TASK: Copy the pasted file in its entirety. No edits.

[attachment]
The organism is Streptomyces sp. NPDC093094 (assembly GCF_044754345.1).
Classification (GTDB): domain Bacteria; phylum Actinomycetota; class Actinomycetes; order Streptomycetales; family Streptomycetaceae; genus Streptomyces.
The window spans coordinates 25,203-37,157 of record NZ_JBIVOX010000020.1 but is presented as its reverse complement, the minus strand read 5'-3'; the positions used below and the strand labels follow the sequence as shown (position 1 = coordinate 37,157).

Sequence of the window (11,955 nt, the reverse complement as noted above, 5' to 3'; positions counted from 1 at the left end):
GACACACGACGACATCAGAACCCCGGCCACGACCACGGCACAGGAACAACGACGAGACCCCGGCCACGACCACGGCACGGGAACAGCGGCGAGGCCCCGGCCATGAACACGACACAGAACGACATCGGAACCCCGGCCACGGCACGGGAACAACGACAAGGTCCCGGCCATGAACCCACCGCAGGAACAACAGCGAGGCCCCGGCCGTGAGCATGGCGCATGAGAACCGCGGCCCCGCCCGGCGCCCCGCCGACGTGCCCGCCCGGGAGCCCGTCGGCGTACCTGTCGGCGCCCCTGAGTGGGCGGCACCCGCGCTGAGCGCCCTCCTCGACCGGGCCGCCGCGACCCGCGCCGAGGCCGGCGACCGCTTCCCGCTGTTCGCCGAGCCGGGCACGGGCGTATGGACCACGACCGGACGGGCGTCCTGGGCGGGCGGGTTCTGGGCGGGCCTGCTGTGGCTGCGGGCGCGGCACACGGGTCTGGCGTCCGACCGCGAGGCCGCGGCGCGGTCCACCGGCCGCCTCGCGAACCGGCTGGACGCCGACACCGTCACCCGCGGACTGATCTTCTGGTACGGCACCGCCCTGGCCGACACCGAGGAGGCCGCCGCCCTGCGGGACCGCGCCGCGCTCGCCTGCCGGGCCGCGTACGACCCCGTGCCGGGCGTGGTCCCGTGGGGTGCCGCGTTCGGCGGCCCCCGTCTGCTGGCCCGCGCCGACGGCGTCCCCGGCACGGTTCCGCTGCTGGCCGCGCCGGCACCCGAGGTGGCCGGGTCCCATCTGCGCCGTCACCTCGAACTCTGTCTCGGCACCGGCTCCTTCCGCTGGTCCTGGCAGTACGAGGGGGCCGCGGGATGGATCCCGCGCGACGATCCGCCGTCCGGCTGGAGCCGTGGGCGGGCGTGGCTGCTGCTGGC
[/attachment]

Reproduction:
The organism is Streptomyces sp. NPDC093094 (assembly GCF_044754345.1).
Classification (GTDB): domain Bacteria; phylum Actinomycetota; class Actinomycetes; order Streptomycetales; family Streptomycetaceae; genus Streptomyces.
The window spans coordinates 25,203-37,157 of record NZ_JBIVOX010000020.1 but is presented as its reverse complement, the minus strand read 5'-3'; the positions used below and the strand labels follow the sequence as shown (position 1 = coordinate 37,157).

Sequence of the window (11,955 nt, the reverse complement as noted above, 5' to 3'; positions counted from 1 at the left end):
GACACACGACGACATCAGAACCCCGGCCACGACCACGGCACAGGAACAACGACGAGACCCCGGCCACGACCACGGCACGGGAACAGCGGCGAGGCCCCGGCCATGAACACGACACAGAACGACATCGGAACCCCGGCCACGGCACGGGAACAACGACAAGGTCCCGGCCATGAACCCACCGCAGGAACAACAGCGAGGCCCCGGCCGTGAGCATGGCGCATGAGAACCGCGGCCCCGCCCGGCGCCCCGCCGACGTGCCCGCCCGGGAGCCCGTCGGCGTACCTGTCGGCGCCCCTGAGTGGGCGGCACCCGCGCTGAGCGCCCTCCTCGACCGGGCCGCCGCGACCCGCGCCGAGGCCGGCGACCGCTTCCCGCTGTTCGCCGAGCCGGGCACGGGCGTATGGACCACGACCGGACGGGCGTCCTGGGCGGGCGGGTTCTGGGCGGGCCTGCTGTGGCTGCGGGCGCGGCACACGGGTCTGGCGTCCGACCGCGAGGCCGCGGCGCGGTCCACCGGCCGCCTCGCGAACCGGCTGGACGCCGACACCGTCACCCGCGGACTGATCTTCTGGTACGGCACCGCCCTGGCCGACACCGAGGAGGCCGCCGCCCTGCGGGACCGCGCCGCGCTCGCCTGCCGGGCCGCGTACGACCCCGTGCCGGGCGTGGTCCCGTGGGGTGCCGCGTTCGGCGGCCCCCGTCTGCTGGCCCGCGCCGACGGCGTCCCCGGCACGGTTCCGCTGCTGGCCGCGCCGGCACCCGAGGTGGCCGGGTCCCATCTGCGCCGTCACCTCGAACTCTGTCTCGGCACCGGCTCCTTCCGCTGGTCCTGGCAGTACGAGGGGGCCGCGGGATGGATCCCGCGCGACGATCCGCCGTCCGGCTGGAGCCGTGGGCGGGCGTGGCTGCTGCTGGC